Joel Hooks: I try to imagine it and it completely blows my mind but if you think about what Sarah's done and where she has produced, you know content, or the front end master stuff, which is amazing and you can literally pay her via Front End Masters to get what, to me very, very close to mentorship and I understand everyone want's pis poke right, like I want you to hear my problems and I want to be heard.

Emma Wedekind: Right.

Joel Hooks: But at the same time, if you record something, whether it's video or a book, Sarah has a great book, all that stuff is a form of mentorship and if you've consumed all that and your questions are so, you know deep that you need to contact that person, one you have to know if they're in the advice business because a lot of people aren't, and I say pay people to be mentors, like that's fine but that's if they are in the advice business and so 'You can pay me to be your mentor.' But if that specific person can't maybe you can pay somebody else, like I've paid almost every single mentor that I've ever had.

Emma Wedekind: Yeah.

Joel Hooks: Like cash for their time, and I say that and then people will email me and say 'Hey, can I pay you to be my mento?' And I'm like that's not what I'm saying.

Emma Wedekind: Yeah.

Joel Hooks: That's not, that's not what I'm saying, that isn't how it works but you know it's like why don't you look at the sum, whole of what's available. People are just so, need direction just as a [crosstalk 00:17:46]

Emma Wedekind: Yeah.

Joel Hooks: As species, we crave direction and personal attention, where our problems aren't necessarily unique.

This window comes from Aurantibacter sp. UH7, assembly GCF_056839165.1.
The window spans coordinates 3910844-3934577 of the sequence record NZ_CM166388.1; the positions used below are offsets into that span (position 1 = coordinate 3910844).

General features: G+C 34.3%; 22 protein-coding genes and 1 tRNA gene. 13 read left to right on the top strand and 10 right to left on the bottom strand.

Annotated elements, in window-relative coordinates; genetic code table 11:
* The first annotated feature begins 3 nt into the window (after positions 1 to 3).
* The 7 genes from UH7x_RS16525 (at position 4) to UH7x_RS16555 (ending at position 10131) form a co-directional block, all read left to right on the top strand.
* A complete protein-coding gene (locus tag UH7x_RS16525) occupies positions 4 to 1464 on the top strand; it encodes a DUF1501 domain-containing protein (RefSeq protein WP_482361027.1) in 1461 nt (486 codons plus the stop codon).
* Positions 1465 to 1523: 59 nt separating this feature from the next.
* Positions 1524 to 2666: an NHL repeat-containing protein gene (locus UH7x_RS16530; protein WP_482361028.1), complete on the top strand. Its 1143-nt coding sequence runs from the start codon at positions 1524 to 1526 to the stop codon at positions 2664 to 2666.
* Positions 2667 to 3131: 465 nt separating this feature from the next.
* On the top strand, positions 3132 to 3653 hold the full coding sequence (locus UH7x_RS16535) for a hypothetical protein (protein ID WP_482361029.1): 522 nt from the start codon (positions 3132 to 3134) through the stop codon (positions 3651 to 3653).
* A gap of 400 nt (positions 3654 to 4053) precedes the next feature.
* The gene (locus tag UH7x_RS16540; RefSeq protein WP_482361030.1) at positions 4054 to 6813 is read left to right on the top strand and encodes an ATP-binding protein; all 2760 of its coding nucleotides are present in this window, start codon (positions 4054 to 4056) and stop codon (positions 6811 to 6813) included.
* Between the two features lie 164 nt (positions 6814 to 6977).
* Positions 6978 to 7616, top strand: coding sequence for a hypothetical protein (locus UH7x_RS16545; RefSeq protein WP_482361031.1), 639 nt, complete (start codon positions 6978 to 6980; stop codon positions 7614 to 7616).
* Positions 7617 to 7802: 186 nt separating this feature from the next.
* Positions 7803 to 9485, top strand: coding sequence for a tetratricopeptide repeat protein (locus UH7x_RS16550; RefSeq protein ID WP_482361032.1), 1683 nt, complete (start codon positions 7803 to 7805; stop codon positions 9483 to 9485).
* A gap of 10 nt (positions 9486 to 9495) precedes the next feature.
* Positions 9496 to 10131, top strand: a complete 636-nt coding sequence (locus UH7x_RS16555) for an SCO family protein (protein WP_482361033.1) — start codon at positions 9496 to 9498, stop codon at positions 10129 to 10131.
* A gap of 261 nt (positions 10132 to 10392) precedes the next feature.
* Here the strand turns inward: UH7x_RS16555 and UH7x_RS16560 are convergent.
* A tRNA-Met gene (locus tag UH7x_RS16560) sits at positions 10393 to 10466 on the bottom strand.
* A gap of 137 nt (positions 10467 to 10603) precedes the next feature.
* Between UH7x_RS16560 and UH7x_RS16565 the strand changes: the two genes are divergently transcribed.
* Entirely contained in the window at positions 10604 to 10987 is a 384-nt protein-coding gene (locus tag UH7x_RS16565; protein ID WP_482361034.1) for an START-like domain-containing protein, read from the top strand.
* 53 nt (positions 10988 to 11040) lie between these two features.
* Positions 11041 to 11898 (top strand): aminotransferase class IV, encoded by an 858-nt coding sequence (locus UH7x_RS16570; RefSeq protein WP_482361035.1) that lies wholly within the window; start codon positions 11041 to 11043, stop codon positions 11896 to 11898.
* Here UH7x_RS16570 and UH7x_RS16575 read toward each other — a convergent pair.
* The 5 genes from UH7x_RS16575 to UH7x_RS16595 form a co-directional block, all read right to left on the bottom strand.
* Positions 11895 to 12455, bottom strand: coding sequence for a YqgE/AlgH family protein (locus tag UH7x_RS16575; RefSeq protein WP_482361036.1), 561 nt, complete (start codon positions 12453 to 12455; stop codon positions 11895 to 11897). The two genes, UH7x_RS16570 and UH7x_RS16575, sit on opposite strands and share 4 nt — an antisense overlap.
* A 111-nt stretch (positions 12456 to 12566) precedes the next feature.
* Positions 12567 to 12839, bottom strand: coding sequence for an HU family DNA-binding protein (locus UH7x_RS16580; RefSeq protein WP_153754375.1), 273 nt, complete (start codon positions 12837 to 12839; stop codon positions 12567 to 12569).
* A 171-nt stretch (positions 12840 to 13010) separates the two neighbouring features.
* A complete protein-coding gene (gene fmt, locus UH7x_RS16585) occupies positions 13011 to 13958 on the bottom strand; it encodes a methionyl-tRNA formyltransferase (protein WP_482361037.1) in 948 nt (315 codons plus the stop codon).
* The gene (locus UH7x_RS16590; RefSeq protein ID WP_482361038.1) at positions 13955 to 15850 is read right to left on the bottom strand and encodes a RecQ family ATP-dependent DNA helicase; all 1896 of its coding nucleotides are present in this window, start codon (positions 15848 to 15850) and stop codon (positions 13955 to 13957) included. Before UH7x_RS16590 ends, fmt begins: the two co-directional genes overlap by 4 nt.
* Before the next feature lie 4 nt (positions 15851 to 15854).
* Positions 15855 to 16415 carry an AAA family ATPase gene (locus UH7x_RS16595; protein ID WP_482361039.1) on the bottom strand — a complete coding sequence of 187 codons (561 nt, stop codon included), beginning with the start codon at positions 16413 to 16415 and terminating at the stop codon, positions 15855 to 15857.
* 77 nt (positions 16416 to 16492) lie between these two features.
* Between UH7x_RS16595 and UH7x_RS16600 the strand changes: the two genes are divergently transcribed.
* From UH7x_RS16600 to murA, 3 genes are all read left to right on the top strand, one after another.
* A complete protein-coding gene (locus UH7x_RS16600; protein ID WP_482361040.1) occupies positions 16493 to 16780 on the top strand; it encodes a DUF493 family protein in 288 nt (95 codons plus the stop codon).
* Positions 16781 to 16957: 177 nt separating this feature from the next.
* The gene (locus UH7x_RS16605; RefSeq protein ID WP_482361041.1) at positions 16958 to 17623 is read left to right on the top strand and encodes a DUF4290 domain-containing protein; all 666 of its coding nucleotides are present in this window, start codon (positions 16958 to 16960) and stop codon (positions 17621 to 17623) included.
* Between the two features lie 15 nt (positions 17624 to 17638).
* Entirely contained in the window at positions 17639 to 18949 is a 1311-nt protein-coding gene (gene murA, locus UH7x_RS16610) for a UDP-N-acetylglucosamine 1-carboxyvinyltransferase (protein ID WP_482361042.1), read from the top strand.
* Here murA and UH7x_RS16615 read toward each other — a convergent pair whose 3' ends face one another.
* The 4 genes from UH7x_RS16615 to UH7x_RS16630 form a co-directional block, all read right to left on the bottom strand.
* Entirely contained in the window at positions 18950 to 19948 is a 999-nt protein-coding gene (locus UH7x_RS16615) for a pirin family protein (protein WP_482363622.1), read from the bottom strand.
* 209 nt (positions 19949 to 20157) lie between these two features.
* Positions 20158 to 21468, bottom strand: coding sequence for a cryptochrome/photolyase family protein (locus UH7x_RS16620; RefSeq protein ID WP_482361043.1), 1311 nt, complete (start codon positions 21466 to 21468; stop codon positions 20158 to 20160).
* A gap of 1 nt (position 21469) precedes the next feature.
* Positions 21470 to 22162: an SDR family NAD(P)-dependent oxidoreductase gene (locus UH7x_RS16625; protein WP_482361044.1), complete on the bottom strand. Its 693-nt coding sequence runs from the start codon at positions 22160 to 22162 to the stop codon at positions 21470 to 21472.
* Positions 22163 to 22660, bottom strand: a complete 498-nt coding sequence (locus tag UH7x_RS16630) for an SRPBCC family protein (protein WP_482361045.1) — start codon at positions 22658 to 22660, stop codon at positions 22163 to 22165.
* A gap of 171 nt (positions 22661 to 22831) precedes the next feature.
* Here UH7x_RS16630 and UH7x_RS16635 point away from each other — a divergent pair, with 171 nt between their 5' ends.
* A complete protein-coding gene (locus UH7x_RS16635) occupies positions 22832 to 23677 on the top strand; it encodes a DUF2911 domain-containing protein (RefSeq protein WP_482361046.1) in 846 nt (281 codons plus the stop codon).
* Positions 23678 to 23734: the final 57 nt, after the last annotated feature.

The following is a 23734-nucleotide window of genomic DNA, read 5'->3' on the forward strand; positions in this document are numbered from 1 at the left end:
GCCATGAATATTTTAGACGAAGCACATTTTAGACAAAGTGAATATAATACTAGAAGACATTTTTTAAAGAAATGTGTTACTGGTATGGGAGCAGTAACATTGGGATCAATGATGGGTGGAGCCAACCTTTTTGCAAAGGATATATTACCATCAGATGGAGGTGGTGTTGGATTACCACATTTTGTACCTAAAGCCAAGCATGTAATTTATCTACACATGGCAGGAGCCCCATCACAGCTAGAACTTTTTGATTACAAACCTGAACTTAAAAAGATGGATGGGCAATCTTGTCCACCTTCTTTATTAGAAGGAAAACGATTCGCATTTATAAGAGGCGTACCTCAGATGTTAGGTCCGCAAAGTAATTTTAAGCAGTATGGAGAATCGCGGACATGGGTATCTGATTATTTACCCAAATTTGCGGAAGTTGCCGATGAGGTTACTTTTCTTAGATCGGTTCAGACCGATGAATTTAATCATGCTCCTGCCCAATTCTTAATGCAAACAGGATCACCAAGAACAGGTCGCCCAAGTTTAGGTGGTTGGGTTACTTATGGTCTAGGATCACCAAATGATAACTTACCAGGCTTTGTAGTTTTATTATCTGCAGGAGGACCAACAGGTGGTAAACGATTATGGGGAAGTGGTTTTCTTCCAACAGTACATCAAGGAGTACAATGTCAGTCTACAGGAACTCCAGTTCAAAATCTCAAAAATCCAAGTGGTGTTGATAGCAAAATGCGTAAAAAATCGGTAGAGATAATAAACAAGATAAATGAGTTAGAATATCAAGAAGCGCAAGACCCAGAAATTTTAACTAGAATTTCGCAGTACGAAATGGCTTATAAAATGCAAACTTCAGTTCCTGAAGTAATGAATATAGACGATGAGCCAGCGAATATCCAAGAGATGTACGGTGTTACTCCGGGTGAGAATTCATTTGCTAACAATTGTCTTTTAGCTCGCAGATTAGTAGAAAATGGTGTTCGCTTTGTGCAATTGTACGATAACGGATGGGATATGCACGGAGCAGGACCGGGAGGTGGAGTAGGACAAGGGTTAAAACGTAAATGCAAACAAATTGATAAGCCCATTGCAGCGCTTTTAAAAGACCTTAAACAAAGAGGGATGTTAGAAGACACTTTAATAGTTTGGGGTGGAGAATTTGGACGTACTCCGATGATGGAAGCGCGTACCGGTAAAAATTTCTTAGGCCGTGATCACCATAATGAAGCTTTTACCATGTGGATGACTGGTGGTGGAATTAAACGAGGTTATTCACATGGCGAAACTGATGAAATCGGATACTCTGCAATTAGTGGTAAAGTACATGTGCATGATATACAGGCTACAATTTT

Emma Wedekind: I never thought about content producing, as a form of mentorship and you're not the first one to, to say this but now that you mention it, it's true, I mean it's like asynchronous mentorship if you think about it.

Joel Hooks: Yeah.

Emma Wedekind: I personally produce content because I need to learn a skill and once I learn it, I want to share that with the world, but also remember it for myself, like that regex thing, like everyone was all like 'Oh you understand regex!' And I'm like 'No I really don't.' Like I, I created that so I could go back and look at it later.

Joel Hooks: Those fifteen minutes there there you really understood regex, but now you're going to have to have to re-reference your own article.

Emma Wedekind: Exactly, yeah.

Joel Hooks: The best is when your own article comes up in your google search, like that's the, like to me that's the biggest smile on my face, ever.

Emma Wedekind: It's so funny though because sometimes I'll reread my articles and I'm like oh my God I'm so smart. Like oh my God I wrote this, like who am I? And then I'm like oh crap, I need to write better posts because recently I've been slacking, this old stuff is real great.

Joel Hooks: Right.

Emma Wedekind: I mean that's a good feeling though, when you reread your old stuff and you're like 'Oh, I've learned a lot.' And it's, part of my blog posts are too almost a form of therapy for myself because at least the ... not the super technical ones but the higher level ones that just talk about the industry like 'Oh, how to write a cool resume and get hired in the Tech Industry.' Or 'How to do great on your interviews.' Like these are almost a form of, like therapeutic form of, they help me process my feelings and experiences in this industry.

Joel Hooks: I mean it's a journal right? Like at the end of the day [crosstalk 00:19:22]

Emma Wedekind: Exactly!

Joel Hooks: And it's professional, so it's a professional journal and you're writing it in a certain way for you know the broader internet but it's for you, I write for myself.

Emma Wedekind: Right.

Joel Hooks: Like first and foremost, you know

Emma Wedekind: Exactly

Joel Hooks: I'm the audience.